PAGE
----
The development, implementation and evaluation of a shared care model of nursing in a tertiary hospital using participatory action research and practice development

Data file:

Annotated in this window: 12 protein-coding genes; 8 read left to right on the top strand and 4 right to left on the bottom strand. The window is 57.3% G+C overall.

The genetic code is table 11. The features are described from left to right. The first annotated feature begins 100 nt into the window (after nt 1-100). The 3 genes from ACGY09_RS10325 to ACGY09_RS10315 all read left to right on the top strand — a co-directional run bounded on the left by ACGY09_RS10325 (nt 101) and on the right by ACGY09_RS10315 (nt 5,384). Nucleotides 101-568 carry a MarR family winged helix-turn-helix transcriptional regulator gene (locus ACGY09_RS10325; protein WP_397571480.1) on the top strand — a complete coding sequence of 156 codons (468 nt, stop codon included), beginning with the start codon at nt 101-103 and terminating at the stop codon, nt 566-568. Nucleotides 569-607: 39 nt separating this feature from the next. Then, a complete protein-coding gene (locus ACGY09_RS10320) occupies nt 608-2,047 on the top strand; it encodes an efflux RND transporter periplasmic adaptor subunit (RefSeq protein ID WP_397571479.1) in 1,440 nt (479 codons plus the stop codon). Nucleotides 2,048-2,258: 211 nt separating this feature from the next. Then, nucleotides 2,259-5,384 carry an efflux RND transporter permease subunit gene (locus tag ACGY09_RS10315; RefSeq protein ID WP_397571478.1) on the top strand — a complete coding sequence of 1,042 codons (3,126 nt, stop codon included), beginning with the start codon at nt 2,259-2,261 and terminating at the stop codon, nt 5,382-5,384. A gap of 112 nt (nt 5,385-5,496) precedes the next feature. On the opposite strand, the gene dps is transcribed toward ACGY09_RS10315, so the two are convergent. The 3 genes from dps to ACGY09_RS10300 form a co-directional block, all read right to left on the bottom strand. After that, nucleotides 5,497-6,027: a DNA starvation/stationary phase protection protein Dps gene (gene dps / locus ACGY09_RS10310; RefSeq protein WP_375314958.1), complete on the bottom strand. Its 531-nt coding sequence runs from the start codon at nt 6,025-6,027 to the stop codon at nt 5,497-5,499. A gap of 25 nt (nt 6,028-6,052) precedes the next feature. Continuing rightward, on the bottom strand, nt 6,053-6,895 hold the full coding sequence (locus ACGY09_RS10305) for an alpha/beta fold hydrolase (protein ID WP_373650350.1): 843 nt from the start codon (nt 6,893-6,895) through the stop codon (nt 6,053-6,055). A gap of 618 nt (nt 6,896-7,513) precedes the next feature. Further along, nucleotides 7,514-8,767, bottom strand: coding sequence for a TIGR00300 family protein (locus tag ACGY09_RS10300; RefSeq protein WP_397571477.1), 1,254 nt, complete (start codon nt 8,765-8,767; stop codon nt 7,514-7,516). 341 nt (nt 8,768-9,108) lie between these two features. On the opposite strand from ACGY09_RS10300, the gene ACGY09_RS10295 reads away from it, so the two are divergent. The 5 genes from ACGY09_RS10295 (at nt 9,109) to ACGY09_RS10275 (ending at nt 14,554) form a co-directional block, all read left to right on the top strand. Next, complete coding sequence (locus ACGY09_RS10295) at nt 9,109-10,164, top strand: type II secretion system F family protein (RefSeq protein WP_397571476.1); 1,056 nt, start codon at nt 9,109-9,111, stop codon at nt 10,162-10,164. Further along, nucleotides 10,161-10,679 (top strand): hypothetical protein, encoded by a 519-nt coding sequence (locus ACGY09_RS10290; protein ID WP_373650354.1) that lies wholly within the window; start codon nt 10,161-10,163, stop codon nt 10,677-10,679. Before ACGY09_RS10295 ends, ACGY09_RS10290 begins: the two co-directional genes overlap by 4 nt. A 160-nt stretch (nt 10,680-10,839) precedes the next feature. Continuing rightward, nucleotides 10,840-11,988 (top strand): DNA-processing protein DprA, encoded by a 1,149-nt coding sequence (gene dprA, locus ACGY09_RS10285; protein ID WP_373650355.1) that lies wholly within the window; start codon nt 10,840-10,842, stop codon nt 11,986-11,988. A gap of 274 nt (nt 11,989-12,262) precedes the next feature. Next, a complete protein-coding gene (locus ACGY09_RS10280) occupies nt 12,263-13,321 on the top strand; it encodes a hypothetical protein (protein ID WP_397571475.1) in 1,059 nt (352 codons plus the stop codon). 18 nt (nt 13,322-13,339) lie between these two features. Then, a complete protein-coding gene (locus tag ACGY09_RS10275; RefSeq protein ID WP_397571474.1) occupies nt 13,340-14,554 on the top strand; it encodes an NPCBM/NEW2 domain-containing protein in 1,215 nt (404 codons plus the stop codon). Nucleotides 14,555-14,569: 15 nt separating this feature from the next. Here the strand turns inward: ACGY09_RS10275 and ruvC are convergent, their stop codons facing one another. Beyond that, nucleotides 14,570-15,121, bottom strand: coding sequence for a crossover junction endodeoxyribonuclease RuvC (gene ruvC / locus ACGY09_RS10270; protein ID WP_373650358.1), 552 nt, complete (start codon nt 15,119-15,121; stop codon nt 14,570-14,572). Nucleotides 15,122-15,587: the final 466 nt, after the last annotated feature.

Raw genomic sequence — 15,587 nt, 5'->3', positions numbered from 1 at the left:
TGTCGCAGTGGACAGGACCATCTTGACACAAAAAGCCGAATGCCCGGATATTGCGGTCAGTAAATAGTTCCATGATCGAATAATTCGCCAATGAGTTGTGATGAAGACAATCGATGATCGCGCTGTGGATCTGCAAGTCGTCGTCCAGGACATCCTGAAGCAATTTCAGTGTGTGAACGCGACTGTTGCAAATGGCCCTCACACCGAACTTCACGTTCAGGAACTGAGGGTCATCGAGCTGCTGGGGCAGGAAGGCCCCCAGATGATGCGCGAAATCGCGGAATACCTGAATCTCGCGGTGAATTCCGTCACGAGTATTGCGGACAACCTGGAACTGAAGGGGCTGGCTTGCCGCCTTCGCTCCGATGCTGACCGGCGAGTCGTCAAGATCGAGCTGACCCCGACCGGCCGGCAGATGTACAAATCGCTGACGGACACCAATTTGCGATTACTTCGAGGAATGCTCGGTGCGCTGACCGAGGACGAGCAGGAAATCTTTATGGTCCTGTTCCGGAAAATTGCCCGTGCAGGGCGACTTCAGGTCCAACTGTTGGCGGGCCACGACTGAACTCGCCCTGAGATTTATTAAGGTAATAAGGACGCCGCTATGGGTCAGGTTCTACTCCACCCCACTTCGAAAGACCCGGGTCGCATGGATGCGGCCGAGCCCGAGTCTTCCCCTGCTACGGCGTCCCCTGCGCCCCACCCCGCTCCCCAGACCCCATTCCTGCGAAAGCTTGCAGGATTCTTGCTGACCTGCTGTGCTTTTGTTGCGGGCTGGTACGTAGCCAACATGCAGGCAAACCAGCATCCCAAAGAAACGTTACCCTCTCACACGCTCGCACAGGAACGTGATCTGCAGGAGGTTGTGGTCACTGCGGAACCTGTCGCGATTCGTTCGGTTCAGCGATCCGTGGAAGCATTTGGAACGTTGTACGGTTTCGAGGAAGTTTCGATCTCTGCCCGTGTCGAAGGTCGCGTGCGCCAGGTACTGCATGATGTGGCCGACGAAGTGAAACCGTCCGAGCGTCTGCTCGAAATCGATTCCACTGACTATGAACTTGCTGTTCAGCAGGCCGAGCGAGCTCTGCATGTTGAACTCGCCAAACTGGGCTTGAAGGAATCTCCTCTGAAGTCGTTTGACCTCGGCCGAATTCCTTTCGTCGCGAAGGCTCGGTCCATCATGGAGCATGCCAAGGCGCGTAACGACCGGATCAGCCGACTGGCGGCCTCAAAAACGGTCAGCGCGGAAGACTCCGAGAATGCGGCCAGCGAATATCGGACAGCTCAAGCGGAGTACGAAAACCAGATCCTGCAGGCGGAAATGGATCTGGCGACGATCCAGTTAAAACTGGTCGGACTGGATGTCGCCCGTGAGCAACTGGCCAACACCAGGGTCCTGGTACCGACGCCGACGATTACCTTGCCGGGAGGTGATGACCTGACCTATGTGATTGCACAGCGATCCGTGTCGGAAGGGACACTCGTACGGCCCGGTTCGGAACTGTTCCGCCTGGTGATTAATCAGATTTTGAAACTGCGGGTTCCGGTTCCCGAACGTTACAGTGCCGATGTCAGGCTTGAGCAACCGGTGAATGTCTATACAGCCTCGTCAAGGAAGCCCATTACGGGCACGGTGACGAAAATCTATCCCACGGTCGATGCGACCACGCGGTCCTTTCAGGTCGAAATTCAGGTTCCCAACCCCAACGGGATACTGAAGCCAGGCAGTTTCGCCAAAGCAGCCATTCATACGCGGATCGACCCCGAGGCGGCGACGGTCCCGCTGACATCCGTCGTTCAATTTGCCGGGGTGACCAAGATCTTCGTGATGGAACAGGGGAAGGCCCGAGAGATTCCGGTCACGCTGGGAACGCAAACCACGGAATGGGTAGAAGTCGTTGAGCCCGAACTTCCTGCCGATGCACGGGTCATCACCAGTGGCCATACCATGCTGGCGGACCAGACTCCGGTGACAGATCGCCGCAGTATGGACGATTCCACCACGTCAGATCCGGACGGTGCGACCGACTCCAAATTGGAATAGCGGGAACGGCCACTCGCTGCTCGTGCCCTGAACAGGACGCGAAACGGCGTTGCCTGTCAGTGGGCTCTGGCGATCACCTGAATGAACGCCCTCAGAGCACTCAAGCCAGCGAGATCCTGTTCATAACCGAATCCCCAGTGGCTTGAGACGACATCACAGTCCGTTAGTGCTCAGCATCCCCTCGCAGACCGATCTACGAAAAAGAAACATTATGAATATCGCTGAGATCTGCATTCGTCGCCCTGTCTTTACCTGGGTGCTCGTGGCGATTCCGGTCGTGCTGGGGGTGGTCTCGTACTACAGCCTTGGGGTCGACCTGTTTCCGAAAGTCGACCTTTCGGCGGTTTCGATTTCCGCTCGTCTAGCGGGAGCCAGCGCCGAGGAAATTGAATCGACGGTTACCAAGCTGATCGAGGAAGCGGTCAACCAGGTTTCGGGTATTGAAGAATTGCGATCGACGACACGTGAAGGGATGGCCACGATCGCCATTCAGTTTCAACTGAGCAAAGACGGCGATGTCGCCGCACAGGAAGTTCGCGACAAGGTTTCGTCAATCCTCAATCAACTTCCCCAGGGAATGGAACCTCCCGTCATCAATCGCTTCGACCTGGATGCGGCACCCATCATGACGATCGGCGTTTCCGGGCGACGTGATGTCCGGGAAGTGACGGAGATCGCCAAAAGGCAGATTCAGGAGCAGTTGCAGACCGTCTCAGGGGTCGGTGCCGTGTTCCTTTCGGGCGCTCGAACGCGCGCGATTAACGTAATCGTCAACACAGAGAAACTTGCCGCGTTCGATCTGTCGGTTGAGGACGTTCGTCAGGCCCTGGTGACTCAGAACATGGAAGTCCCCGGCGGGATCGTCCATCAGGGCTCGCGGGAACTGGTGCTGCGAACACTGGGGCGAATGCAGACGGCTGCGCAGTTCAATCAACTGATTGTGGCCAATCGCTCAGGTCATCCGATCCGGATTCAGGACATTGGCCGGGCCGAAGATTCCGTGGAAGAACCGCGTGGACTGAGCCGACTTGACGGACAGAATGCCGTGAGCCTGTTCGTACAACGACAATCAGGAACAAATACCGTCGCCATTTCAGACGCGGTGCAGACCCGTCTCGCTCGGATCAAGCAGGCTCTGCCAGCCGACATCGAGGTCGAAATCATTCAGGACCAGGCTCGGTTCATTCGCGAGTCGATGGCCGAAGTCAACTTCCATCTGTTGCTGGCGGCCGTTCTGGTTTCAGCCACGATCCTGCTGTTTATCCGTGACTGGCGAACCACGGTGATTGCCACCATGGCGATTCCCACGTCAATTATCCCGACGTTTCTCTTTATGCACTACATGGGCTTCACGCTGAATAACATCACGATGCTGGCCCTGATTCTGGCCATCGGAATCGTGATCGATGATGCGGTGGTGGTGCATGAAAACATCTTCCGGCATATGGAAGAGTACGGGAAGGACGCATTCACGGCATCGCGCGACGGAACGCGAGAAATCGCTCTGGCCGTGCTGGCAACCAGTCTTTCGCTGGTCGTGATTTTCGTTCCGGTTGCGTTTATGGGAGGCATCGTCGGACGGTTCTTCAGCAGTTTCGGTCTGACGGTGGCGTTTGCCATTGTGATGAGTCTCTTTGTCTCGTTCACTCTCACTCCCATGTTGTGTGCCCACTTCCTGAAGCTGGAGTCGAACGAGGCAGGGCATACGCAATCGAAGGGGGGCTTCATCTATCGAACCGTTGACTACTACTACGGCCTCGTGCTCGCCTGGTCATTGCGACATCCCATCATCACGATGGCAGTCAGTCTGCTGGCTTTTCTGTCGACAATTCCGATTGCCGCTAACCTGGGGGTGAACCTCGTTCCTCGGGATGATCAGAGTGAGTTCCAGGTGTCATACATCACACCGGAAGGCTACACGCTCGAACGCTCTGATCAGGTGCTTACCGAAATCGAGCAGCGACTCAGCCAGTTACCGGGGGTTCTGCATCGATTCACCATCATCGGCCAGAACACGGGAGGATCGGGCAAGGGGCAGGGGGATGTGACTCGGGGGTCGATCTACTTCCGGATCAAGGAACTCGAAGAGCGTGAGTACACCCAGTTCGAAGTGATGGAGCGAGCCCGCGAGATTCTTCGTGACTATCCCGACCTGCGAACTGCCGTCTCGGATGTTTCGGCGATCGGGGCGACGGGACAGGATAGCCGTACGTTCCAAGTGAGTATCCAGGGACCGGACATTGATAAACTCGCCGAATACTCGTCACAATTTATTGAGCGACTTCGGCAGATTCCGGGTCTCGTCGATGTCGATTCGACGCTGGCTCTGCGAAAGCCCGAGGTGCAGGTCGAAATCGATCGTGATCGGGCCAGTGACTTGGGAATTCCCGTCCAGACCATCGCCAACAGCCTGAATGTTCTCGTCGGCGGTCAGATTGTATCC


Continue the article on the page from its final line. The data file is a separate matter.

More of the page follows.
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For the last decade there has been a growing body of international evidence demonstrating the adverse effects on patient care caused by the continued international shortage of registered nurses (RN). One solution being explored in hospitals in Australia is to change their staffing mix by recruiting more graduate RNs, enrolled nurses (EN) and introducing unregulated workers (nursing assistants) as a strategy to increase the nursing workforce. To assist with managing the varied skill mix, hospitals have investigated team nursing as an alternative to the established RN dependent patient allocation model of nursing delivery. There is no conclusive evidence that demonstrates the impact of one model of care as compared to another in terms of satisfaction, quality and cost of care.Major deficits exist in team based nursing research. These are largely due to the small scale of the studies; focus on its use in medical and surgical wards and limited evaluation measures for staff and patients’ satisfaction and patient outcomes. Consequently, these studies have not demonstrated team nursing as an effective model in supporting nurses deliver care nor as a model that ensures the provision of quality patient care. This study addresses these deficits and provides a strong evidence base for the use of team based nursing in tertiary hospitals to both support nursing staff and contribute to positive patient outcomes.The purpose of this study was to develop, implement and evaluate a team based model (subsequently coined Shared Care Model or SCM), that supported the different levels of skill mix in the provision of safe care for patients admitted to 21 nominated wards (571 beds) at the study hospital. The impact the SCM had on nurses’ workload, team approach to organisation and provision of nursing care, culture of support, nursing rounds, bedside and board handover were investigated. In addition, the impact the SCM had on patient satisfaction, patient complaints and adverse incidents was investigated.The philosophical base for this study was critical social theory and the methodology participatory action research (PAR), underpinned by principles and processes of emancipatory practice development (ePD). Data instruments included validated staff and patient satisfaction questionnaires and the study hospital’s clinical incident and complaint management’s electronic systems and databases.The major findings of the study were statistically significant increases in learning opportunities and more manageable workloads associated with a less experienced nurse working with a more experienced nurse. However, this did not have an overall statistically significant effect on improving the culture of support nor ensuring manageable workloads. Statistically significant reductions were found in the four major adverse events measured of medications, falls, injuries and behaviour. Patient satisfaction was statistically significantly improved in relation to discharge planning and there were significant reductions in complaints associated with the manner in which patient were treated by nurses. Despite maintaining high levels of patient satisfaction throughout the study period there were statistically significantly more complaints in relation to the quality of clinical care. These findings establish that combinations of RNs of different levels of experience when working together as a team either in pairs or with unregistered staff provides safe patient care for a diverse range of clinical specialities.
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